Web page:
The run does have chicken wire on the lower 2 feet because we’ve had pigs get loose and root it up, and in one memorable night we had some animal, I can’t say what it was, rip open a hole in the bottom, so possibly a dog or a raccoon, so we added 2-inch wire to the bottom to keep them safer.
That run has 2-inch chicken wire on the top, and largely that’s to protect predators but it’s also to keep them in because even though the run is 8 feet high, I have some champion fliers that also like to lay eggs in random parts of the property.
So, your run, if you don’t let your chickens free range, should complement your coop and give them extra room to spread their wings, and should be safe for your particular area. Chickens that are confined and don’t have enough space might start to develop habits like egg eating or pecking at each other. They can also develop nutritional problems.
So next, let’s take a look at what your coop should contain and what it shouldn’t.
Anatomy Of A Coop
Like I said, when it comes to coops, even the simplest structures will make a perfectly fine home for your chickens. As far as housing goes, chickens are simple creatures, and prefer to spend their days foraging and dust bathing, even in inclement weather, rather than staying indoors.
That being said, there are some features that your chicken coop must have in order to be adequate housing for your flock. Besides the right space requirements which we already discussed, your chicken coop should be a solid structure that’s not easy to blow over, have a solid roof to keep your chickens dry, good ventilation, a place to roost, nesting boxes, and an easy way to collect eggs.
So, let’s talk about each of these.
So, first on our list is good ventilation, and this is really important for a few reasons. When it comes to ventilation, windows are a good thing to include, or your coop can have an open doorway that allows air circulation.
When it comes to chickens, they poop everywhere, and after a time, this manure builds up, and it’s much worse when the ventilation isn’t good.
So chickens have a delicate upper respiratory system, and they’re susceptible to things like upper respiratory infections, so too much ammonia in their coop can harm your chickens.
Good ventilation and cleaning their coop regularly will help prevent upper respiratory infections. Our coops have windows, and one of our coops has a 4-inch gap between the roof and the walls to allow for a cross breeze. There’s an overhang so the inside of the coop doesn’t get wet inside when it rains.
Of course, if it’s raining out, or very cold, you might want to close these windows and doors, so some sort of door is necessary, but overall, making sure there’s windows in your coop will help promote good ventilation.
Another thing to consider is windows and doors allow the sun in, which means your chickens will get their daily dose of Vitamin D. Vitamin D is necessary for all sorts of things, but in particular it helps with calcium absorption, which in turn promotes healthy egg shells and healthy bones.
So, windows are a good thing.
Easy To Clean
So next, your coop should be built so that it’s easy to clean, and this is part of good ventilation. And what I mean is that it should have an opening large enough for an adult human to fit through in order to thoroughly clean it.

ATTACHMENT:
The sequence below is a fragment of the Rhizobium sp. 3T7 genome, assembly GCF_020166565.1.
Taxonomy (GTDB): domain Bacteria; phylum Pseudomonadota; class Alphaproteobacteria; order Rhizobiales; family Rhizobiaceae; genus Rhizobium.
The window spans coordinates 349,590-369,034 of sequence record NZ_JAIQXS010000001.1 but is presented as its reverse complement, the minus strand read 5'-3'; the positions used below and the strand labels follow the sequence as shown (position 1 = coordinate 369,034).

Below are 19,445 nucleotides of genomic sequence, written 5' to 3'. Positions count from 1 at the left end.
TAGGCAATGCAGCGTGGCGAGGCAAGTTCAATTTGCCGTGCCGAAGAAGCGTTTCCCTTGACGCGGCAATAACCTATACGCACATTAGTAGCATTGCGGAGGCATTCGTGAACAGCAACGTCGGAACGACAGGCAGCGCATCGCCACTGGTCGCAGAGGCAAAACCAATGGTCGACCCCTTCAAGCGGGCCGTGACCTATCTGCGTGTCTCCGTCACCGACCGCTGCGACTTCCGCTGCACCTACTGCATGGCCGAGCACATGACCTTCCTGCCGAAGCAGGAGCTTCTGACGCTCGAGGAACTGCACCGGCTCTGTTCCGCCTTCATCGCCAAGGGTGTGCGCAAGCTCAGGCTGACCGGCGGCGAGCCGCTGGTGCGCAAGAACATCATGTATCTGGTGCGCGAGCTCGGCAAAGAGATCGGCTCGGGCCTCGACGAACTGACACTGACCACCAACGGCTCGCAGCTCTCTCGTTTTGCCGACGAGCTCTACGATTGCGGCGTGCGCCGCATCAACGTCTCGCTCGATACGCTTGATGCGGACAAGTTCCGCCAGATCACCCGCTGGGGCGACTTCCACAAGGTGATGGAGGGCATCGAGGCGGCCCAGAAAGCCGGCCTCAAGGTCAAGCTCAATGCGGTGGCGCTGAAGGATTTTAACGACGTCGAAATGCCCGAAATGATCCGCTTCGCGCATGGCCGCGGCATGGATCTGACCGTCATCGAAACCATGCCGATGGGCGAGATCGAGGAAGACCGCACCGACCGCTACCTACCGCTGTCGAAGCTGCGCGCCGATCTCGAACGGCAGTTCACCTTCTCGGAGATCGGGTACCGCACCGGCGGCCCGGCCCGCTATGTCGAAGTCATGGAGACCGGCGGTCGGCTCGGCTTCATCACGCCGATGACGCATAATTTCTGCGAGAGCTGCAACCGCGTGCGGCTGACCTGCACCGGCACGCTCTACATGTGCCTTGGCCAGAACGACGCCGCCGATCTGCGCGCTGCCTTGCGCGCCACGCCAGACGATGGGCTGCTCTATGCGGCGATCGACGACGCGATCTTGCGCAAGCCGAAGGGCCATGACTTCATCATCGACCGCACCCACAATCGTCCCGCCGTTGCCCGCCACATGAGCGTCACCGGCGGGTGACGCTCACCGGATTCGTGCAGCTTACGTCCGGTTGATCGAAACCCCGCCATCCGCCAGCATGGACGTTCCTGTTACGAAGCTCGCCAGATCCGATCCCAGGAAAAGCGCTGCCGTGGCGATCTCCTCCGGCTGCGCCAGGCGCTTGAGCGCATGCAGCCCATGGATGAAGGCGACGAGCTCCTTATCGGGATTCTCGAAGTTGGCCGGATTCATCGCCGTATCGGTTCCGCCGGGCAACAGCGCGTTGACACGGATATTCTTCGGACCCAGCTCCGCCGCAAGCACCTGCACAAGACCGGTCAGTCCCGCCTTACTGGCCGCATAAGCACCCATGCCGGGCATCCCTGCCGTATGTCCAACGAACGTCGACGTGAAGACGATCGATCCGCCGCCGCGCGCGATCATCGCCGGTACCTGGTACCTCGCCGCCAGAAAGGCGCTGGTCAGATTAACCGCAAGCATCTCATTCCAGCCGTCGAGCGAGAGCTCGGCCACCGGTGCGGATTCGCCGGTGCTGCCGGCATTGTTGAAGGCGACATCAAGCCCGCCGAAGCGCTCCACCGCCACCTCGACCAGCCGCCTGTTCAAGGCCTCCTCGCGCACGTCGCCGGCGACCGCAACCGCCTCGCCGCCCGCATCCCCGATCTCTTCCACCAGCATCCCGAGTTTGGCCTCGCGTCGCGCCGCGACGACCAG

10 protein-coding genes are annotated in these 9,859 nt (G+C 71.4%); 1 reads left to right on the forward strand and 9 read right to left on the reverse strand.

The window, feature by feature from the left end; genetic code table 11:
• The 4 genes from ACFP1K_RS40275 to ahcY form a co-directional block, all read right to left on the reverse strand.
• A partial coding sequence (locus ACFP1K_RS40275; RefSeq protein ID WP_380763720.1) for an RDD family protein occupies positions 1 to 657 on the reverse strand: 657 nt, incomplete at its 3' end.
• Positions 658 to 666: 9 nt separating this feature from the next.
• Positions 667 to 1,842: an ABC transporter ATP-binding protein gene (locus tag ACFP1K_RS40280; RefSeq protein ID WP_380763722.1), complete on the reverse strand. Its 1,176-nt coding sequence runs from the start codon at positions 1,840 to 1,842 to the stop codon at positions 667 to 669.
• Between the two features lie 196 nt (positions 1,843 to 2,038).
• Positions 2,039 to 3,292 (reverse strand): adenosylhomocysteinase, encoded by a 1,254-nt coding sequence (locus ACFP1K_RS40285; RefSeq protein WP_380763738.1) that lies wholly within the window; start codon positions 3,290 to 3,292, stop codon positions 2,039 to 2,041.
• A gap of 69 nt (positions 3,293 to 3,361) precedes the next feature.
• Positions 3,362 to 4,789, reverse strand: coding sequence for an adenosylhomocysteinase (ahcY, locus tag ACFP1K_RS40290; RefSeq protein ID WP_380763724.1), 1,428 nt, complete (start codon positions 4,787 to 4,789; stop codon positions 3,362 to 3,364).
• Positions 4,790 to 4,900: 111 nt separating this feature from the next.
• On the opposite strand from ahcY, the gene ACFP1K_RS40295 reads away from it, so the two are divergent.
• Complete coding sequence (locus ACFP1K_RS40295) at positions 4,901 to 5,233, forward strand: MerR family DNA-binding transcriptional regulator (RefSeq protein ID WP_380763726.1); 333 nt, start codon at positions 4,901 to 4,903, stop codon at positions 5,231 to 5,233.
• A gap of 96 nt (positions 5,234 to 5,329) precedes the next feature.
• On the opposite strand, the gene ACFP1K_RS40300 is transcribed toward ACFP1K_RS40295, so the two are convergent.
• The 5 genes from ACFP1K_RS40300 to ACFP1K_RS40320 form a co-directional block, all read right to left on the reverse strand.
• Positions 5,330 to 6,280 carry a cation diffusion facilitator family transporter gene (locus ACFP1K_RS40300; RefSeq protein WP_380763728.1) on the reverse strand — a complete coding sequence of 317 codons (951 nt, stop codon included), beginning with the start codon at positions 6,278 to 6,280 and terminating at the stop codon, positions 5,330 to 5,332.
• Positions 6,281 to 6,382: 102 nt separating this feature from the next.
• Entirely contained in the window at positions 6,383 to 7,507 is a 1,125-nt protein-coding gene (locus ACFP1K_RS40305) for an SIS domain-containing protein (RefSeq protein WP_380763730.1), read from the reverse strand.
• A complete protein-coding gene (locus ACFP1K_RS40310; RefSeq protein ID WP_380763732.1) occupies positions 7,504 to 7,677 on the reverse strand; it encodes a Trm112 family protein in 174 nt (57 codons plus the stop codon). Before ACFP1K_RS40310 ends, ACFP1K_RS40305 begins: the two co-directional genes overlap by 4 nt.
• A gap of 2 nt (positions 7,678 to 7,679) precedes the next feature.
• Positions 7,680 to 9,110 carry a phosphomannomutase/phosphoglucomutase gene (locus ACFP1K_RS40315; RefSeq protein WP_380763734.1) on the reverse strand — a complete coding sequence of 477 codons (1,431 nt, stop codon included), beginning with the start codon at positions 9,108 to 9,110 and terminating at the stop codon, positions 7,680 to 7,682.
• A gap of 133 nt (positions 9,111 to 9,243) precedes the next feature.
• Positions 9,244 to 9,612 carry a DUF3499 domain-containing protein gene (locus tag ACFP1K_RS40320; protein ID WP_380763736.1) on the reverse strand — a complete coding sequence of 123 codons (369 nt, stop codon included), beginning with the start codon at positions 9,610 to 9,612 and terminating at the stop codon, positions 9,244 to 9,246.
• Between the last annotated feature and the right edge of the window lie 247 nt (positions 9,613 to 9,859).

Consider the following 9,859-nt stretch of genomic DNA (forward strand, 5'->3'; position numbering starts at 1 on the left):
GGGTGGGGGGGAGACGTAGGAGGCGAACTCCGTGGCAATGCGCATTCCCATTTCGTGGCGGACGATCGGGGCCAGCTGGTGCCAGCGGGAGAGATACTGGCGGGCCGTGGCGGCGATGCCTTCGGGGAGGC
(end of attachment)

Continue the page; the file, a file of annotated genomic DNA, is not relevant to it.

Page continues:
I see coops for sale all the time that look adorable but I can’t really see a good way for a person to get inside and pull out soiled bedding, manure, etc and replace it with new, clean material.
Similarly, your run should be large enough so you can fit inside it. In addition to the cleanliness issue, what happens if there’s a sick or injured bird in the coop or run? How will you get it out if you can’t fit in there?
Your coop should also be predator-proof, and we’ve touched a bit on this, but let’s look into it further. So, your coop should protect your chickens not just from predators that might wander into the coop, but also those above and those that might dig under your wire and into your coop.
In session number 13 we talked about predators and how to protect your flock against them, so we won’t get into that too much now. If you want to access that show, you can at TheFrugalChicken.com/Podcast13.
But suffice to say, your coop should keep predators out, and a good way to do that is to use hardware cloth on your run and over gaps such as the 4-inch gap in one of our coops that I previously discussed. Half inch is best and I recommend hardware cloth because it’s harder for predators to get through.
Some predators will try to dig under your coop, so using hardware cloth on the ground outside your coop, you can either bury it 4 to 12 inches deep into the ground or bury it flat 12 inches out from your coop to prevent predators digging under.
In addition to predators, your coop should be as secure as possible from mice and rats that are attracted by the feed and droppings.
A floor is one way to keep them out, but if you don’t have one, then burying a hardware cloth fence down into the ground and about 12-inches all around the coop will help deter them.
Remember that if mice and rats really want into your coop, they can chew through the wood, so if that’s happening, consider placing hardware cloth about 12-inches high around the bottom of your coop.
Feeders and waterers